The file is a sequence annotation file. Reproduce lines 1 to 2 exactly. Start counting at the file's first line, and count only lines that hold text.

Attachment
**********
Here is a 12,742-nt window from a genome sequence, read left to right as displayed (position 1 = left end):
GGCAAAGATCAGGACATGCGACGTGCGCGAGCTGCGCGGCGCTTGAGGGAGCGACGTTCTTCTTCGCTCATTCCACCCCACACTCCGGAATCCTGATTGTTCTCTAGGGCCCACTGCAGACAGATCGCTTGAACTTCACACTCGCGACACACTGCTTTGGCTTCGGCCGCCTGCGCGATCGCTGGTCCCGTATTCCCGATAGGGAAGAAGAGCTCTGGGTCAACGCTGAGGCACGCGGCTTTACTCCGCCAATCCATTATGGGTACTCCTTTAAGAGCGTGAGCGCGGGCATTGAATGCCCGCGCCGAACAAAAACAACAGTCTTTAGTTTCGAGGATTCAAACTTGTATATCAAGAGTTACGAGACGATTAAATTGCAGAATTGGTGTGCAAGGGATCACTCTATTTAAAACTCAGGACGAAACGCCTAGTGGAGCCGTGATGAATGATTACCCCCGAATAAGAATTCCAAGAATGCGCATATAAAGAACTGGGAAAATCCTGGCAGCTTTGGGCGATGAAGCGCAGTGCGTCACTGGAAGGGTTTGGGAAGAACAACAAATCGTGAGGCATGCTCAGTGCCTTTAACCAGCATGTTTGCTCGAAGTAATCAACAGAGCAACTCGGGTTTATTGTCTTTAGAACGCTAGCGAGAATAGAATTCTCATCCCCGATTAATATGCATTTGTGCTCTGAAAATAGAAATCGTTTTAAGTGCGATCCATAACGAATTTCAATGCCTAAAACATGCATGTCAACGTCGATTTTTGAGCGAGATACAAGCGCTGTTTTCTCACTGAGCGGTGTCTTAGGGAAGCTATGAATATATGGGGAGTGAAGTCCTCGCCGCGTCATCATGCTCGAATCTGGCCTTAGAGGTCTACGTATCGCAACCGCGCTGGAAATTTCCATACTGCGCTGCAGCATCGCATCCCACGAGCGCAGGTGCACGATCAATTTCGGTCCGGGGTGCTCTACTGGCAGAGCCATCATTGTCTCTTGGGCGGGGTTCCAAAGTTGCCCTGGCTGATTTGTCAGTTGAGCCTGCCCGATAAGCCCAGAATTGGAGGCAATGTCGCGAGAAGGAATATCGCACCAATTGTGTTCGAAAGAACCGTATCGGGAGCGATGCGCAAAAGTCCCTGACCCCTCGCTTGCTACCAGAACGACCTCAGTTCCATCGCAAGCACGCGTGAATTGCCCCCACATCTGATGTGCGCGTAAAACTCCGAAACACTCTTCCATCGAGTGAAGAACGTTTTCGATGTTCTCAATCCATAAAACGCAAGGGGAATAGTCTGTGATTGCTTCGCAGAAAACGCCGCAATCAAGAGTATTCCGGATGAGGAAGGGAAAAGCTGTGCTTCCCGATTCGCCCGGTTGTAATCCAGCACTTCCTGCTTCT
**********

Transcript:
Here is a 12,742-nt window from a genome sequence, read left to right as displayed (position 1 = left end):
GGCAAAGATCAGGACATGCGACGTGCGCGAGCTGCGCGGCGCTTGAGGGAGCGACGTTCTTCTTCGCTCATTCCACCCCACACTCCGGAATCCTGATTGTTCTCTAGGGCCCACTGCAGACAGATCGCTTGAACTTCACACTCGCGACACACTGCTTTGGCTTCGGCCGCCTGCGCGATCGCTGGTCCCGTATTCCCGATAGGGAAGAAGAGCTCTGGGTCAACGCTGAGGCACGCGGCTTTACTCCGCCAATCCATTATGGGTACTCCTTTAAGAGCGTGAGCGCGGGCATTGAATGCCCGCGCCGAACAAAAACAACAGTCTTTAGTTTCGAGGATTCAAACTTGTATATCAAGAGTTACGAGACGATTAAATTGCAGAATTGGTGTGCAAGGGATCACTCTATTTAAAACTCAGGACGAAACGCCTAGTGGAGCCGTGATGAATGATTACCCCCGAATAAGAATTCCAAGAATGCGCATATAAAGAACTGGGAAAATCCTGGCAGCTTTGGGCGATGAAGCGCAGTGCGTCACTGGAAGGGTTTGGGAAGAACAACAAATCGTGAGGCATGCTCAGTGCCTTTAACCAGCATGTTTGCTCGAAGTAATCAACAGAGCAACTCGGGTTTATTGTCTTTAGAACGCTAGCGAGAATAGAATTCTCATCCCCGATTAATATGCATTTGTGCTCTGAAAATAGAAATCGTTTTAAGTGCGATCCATAACGAATTTCAATGCCTAAAACATGCATGTCAACGTCGATTTTTGAGCGAGATACAAGCGCTGTTTTCTCACTGAGCGGTGTCTTAGGGAAGCTATGAATATATGGGGAGTGAAGTCCTCGCCGCGTCATCATGCTCGAATCTGGCCTTAGAGGTCTACGTATCGCAACCGCGCTGGAAATTTCCATACTGCGCTGCAGCATCGCATCCCACGAGCGCAGGTGCACGATCAATTTCGGTCCGGGGTGCTCTACTGGCAGAGCCATCATTGTCTCTTGGGCGGGGTTCCAAAGTTGCCCTGGCTGATTTGTCAGTTGAGCCTGCCCGATAAGCCCAGAATTGGAGGCAATGTCGCGAGAAGGAATATCGCACCAATTGTGTTCGAAAGAACCGTATCGGGAGCGATGCGCAAAAGTCCCTGACCCCTCGCTTGCTACCAGAACGACCTCAGTTCCATCGCAAGCACGCGTGAATTGCCCCCACATCTGATGTGCGCGTAAAACTCCGAAACACTCTTCCATCGAGTGAAGAACGTTTTCGATGTTCTCAATCCATAAAACGCAAGGGGAATAGTCTGTGATTGCTTCGCAGAAAACGCCGCAATCAAGAGTATTCCGGATGAGGAAGGGAAAAGCTGTGCTTCCCGATTCGCCCGGTTGTAATCCAGCACTTCCTGCTTCT